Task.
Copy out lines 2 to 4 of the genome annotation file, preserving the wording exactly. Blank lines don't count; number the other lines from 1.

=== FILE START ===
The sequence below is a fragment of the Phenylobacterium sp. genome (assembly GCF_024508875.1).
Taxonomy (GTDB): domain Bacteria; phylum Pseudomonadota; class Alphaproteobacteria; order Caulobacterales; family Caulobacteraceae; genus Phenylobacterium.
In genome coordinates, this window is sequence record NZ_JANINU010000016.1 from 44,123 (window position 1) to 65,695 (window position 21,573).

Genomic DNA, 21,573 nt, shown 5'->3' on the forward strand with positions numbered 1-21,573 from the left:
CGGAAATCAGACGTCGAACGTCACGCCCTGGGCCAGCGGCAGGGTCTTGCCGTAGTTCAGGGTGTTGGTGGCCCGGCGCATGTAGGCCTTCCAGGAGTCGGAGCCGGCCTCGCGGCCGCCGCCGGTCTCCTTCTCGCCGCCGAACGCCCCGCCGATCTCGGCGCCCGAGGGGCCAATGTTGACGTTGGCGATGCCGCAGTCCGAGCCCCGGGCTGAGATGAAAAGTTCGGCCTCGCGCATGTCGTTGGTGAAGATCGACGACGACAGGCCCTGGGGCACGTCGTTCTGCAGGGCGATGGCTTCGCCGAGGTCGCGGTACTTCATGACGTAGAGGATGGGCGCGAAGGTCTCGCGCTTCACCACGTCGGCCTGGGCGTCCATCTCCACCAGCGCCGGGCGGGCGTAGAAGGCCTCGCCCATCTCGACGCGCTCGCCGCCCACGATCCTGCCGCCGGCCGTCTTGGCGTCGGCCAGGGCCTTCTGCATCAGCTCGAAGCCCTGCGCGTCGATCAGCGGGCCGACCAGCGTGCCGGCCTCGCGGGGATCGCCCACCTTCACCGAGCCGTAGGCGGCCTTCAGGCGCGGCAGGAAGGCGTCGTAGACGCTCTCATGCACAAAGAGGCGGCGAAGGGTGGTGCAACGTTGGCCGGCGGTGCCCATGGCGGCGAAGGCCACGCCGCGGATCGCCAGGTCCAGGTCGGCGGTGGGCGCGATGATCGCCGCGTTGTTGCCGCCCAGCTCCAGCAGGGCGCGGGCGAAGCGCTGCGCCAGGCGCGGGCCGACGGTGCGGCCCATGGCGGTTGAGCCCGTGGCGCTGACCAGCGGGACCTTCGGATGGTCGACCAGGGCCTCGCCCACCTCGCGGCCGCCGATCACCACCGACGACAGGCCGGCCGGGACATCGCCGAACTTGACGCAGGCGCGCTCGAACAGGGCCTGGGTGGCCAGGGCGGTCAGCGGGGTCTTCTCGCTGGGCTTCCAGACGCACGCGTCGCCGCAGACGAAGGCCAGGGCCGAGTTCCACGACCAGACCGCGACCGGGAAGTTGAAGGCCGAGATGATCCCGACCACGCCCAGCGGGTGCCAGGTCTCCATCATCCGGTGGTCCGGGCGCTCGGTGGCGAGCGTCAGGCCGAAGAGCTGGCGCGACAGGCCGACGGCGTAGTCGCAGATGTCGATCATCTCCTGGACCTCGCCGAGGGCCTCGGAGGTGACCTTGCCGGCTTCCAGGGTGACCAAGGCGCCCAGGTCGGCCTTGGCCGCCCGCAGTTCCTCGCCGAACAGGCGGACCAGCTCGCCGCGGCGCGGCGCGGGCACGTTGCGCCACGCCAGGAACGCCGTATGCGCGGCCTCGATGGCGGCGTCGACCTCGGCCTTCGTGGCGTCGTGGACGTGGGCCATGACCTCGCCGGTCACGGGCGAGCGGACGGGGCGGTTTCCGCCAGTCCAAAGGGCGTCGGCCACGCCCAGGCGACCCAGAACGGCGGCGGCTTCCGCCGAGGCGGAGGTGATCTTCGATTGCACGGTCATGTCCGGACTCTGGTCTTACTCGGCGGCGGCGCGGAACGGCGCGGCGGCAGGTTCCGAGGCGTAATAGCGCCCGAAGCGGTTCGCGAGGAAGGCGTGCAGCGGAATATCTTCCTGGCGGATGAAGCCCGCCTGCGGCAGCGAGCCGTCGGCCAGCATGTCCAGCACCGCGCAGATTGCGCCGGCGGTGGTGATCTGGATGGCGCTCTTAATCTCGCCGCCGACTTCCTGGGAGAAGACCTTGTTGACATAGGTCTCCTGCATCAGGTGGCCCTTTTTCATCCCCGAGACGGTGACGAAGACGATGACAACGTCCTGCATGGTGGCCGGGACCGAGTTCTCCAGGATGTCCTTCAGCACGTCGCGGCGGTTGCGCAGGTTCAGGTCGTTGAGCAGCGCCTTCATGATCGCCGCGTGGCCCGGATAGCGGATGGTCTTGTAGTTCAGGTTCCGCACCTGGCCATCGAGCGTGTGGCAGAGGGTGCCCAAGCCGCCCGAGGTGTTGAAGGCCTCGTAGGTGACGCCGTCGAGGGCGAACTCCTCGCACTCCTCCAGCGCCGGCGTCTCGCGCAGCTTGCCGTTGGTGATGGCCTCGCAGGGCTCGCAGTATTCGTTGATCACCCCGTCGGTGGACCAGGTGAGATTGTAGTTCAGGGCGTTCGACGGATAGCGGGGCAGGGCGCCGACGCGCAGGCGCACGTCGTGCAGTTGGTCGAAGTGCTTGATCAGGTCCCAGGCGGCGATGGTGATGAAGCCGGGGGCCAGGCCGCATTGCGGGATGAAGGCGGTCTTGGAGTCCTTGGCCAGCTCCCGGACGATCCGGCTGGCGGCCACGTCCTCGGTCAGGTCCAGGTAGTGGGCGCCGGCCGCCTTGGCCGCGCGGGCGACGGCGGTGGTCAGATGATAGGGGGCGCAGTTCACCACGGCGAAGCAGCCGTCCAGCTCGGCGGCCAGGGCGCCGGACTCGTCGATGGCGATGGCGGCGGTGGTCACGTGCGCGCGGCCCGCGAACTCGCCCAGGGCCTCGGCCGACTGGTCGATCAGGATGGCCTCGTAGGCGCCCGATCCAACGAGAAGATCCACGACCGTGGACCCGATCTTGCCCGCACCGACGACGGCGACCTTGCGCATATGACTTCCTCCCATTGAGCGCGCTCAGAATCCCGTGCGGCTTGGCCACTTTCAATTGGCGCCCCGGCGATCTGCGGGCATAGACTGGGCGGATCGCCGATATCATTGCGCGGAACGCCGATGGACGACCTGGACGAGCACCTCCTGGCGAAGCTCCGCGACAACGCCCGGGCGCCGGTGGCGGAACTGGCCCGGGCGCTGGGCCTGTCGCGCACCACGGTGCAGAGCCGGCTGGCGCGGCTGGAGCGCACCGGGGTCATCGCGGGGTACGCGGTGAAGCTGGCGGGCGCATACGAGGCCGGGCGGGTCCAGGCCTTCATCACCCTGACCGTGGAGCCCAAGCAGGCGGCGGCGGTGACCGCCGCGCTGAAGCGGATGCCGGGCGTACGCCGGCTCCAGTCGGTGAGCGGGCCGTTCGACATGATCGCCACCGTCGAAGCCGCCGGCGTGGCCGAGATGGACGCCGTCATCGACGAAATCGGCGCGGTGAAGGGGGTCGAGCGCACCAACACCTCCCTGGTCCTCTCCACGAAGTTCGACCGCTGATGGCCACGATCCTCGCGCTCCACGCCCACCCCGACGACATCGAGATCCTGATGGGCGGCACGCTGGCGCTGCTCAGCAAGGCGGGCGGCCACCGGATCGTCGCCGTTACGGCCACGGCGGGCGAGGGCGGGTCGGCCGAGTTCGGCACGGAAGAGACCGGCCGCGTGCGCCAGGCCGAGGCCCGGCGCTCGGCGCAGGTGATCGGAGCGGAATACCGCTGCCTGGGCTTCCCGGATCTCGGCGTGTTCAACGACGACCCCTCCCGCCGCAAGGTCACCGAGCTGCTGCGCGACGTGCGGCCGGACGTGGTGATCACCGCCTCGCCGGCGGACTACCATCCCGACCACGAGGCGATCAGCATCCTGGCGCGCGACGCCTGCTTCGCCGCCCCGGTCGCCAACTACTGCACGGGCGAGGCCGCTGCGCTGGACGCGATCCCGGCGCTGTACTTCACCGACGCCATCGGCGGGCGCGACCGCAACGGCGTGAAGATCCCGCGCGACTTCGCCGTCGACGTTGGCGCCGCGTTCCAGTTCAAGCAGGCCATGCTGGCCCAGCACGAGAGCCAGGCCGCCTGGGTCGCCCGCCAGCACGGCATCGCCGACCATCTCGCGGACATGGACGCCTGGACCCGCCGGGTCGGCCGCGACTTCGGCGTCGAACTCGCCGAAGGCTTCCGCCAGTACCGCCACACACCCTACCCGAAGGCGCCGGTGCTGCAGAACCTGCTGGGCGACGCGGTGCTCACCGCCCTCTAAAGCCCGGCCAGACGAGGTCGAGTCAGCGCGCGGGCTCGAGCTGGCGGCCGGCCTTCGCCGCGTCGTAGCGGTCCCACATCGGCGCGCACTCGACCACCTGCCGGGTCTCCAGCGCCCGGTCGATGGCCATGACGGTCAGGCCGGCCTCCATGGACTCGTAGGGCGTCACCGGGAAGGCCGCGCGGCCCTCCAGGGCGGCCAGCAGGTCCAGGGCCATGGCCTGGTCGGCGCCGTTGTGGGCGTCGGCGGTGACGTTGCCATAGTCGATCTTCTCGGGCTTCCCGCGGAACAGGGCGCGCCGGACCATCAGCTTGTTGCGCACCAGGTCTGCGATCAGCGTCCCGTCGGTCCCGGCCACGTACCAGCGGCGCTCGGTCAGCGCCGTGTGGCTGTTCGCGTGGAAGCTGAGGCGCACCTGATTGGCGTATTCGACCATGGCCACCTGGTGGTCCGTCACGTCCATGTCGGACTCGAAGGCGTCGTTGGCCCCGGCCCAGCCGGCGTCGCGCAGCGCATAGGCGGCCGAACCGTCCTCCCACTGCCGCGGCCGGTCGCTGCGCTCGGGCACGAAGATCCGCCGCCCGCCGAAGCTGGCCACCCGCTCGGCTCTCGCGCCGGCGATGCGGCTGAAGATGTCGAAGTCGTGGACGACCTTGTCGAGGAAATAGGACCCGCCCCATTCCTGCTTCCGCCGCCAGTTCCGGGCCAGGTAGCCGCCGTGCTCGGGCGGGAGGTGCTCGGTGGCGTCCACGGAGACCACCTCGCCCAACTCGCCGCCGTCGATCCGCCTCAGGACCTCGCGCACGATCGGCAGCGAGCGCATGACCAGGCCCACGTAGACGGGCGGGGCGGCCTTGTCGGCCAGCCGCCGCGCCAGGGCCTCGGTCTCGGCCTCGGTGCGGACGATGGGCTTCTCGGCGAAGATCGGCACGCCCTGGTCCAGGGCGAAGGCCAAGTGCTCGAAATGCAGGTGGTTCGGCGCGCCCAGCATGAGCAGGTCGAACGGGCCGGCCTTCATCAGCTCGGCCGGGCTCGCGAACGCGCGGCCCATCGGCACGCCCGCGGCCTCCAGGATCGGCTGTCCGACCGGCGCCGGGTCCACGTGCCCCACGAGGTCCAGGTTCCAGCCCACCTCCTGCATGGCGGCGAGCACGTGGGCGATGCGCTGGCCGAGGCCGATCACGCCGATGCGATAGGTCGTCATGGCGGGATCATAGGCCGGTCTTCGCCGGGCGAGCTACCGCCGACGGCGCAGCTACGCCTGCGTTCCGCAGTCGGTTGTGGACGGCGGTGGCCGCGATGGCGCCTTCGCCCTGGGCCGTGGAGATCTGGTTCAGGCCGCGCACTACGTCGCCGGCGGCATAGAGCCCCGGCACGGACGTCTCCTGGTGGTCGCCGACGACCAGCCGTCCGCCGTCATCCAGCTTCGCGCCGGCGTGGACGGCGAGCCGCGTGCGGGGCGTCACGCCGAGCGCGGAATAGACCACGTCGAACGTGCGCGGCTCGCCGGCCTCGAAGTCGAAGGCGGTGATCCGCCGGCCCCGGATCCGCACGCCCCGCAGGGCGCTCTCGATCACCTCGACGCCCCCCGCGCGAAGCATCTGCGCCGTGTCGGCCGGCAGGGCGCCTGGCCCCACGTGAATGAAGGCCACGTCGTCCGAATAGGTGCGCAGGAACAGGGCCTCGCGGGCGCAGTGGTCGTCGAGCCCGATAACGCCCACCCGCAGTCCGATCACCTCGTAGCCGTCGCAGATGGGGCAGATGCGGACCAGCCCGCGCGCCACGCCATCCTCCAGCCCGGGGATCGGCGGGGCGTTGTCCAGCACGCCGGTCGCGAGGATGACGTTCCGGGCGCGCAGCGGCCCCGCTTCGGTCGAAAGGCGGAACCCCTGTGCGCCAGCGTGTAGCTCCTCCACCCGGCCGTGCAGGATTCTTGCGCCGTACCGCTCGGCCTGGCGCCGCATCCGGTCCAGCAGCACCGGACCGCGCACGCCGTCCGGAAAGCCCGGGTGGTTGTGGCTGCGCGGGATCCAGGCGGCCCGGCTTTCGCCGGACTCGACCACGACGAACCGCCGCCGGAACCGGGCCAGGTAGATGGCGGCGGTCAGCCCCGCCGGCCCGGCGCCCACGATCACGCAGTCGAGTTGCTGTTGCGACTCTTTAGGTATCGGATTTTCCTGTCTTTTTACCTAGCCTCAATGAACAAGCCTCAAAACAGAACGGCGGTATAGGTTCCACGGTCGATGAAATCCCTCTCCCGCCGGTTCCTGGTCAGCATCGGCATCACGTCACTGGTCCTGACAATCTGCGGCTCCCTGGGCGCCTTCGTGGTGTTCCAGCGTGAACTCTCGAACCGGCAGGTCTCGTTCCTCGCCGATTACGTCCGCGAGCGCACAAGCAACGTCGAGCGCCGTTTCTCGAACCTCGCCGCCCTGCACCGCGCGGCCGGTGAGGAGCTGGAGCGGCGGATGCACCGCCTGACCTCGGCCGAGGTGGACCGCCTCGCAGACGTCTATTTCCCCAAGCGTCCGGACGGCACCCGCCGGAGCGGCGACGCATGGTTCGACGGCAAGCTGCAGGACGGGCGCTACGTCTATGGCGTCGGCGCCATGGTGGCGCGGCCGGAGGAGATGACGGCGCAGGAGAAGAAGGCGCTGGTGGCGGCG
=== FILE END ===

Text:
Taxonomy (GTDB): domain Bacteria; phylum Pseudomonadota; class Alphaproteobacteria; order Caulobacterales; family Caulobacteraceae; genus Phenylobacterium.
In genome coordinates, this window is sequence record NZ_JANINU010000016.1 from 44,123 (window position 1) to 65,695 (window position 21,573).

Genomic DNA, 21,573 nt, shown 5'->3' on the forward strand with positions numbered 1-21,573 from the left: